As load I was switching between direct 50ohm termination and a stub SMA monopole antenna.
Beside the main board, the solar power supply circuit also needed to be tested, but luckily the already planed ferrite bead for power injection was all it was necessary to get 50ohms.
Final results of S11 parameter were around:
-30dB to -40dB on power supply + antenna
-25dB for the sensor board
-12db for the ESP compatible PCB module (worse results were expected since PCB antennas always have lower performance than proper ones)
Populating the PCBs
Since the module is in QFN package, without any exposed leads the only sensible way was to populate the boards using solder stencil and reflow owen.
Therefore when I ordered PCBs from PCBway I also purchased framed stencil which consisted of all the boards I have ordered.
The module has quite a decent spacing between pins which makes it easy to be populated without any shorts. I managed to successfully run all 5 out if 5 boards.
The sensor sticks worked in the first iteration. But ESP replacement modules require a small connection to be made to rf_vdd.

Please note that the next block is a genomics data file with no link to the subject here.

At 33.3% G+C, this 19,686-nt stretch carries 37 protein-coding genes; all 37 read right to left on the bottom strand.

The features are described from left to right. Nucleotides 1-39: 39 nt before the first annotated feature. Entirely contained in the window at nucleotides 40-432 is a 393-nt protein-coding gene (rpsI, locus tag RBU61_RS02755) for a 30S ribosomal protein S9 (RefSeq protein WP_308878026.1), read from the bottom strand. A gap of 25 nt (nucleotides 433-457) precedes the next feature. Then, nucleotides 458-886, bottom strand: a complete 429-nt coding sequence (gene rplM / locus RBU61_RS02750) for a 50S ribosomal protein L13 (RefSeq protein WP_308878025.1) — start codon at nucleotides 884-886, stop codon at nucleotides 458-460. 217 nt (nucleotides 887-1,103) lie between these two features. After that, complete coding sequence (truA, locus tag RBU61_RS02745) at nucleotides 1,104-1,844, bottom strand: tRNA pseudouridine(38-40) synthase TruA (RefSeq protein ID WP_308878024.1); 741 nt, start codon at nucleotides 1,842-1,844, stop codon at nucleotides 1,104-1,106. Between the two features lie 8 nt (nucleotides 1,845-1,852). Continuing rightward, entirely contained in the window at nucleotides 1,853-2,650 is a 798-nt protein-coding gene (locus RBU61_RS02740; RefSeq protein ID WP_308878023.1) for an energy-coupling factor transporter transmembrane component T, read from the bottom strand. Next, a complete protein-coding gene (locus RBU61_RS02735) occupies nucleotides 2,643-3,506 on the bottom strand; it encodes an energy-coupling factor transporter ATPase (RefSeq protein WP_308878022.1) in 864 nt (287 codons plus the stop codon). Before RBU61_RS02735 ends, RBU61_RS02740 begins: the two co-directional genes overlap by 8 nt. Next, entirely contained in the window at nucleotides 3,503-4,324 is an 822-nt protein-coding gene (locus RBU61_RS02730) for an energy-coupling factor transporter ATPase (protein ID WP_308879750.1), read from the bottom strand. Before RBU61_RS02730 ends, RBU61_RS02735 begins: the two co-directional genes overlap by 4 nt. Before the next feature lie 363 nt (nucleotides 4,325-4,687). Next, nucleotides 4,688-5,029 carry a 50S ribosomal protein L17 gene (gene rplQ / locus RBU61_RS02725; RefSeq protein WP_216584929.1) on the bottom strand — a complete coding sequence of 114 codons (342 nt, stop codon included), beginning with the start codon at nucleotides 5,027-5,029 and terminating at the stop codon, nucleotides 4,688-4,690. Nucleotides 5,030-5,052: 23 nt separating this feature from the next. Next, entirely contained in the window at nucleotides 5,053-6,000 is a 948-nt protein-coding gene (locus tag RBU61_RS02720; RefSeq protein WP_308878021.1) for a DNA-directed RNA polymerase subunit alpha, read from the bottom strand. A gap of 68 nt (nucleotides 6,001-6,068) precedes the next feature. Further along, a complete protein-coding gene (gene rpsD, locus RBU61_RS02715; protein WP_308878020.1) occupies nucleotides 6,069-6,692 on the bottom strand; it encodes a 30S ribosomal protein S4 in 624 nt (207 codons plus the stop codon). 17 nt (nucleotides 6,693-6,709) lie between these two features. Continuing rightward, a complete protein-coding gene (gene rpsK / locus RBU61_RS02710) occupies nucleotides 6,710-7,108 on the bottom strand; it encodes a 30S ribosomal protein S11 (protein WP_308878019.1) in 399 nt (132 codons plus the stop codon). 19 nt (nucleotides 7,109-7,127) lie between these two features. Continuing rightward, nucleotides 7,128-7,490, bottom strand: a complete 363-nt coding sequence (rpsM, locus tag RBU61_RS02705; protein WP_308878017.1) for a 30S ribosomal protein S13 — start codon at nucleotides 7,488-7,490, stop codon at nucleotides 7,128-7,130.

For programming a footprint for tag connect is used.
Image: Mostly populated boards prepared for the reflow owen
With wireless communications a first “Hello, World!” program can be quite difficult to achieve since it requires not only working IDE and correct setting for programming with only a few lines of code to light a LED but also correctly formatting and sending data and correctly receiving and decoding send data.
For that reason we decided to omit LoRaWAN(protocol) in the beginning and just sent anything over LoRa(Physical layer).
On one side there is B-L072Z-LRWAN1(official development board from STM and Murata) and on the other side, ESP8266 Wemos board and SX1272 LoRa module from Semtec, just stuck in a breadboard with 1/4 of wavelength or 86mm of breadboard wire (btw. 86mm also length of a credit card)
For this ESP wasn’t even set-up as with wireless and was used basically as 3.3V arduino for receiving data and sending them to the serial port. Later we will design a board for a 1-channel gateway with SX1272 and a ESP-07 module since it can be used with external directional WiFi antenna and all the electronics for MPPT tracking and battery management and place it on top of a local hill.
When first data finally passed through it was time for a range test. Which consisted of placing dev board on a fixed location and driving around with “gateway” connected to a phone over USB OTG to check the received packets in the android terminal(DroidTerm)
The range for the offical board on 1dBm TX power was about 3km line of sight and a over 1km when behind the hill. The sensor stick had around half the rang of the offical one. When power will be increased to 14dBm and a proper antenna instead of wire will be used on the gateway I estimate the range beyond 10km.
Which ANTENNA to choose for gateway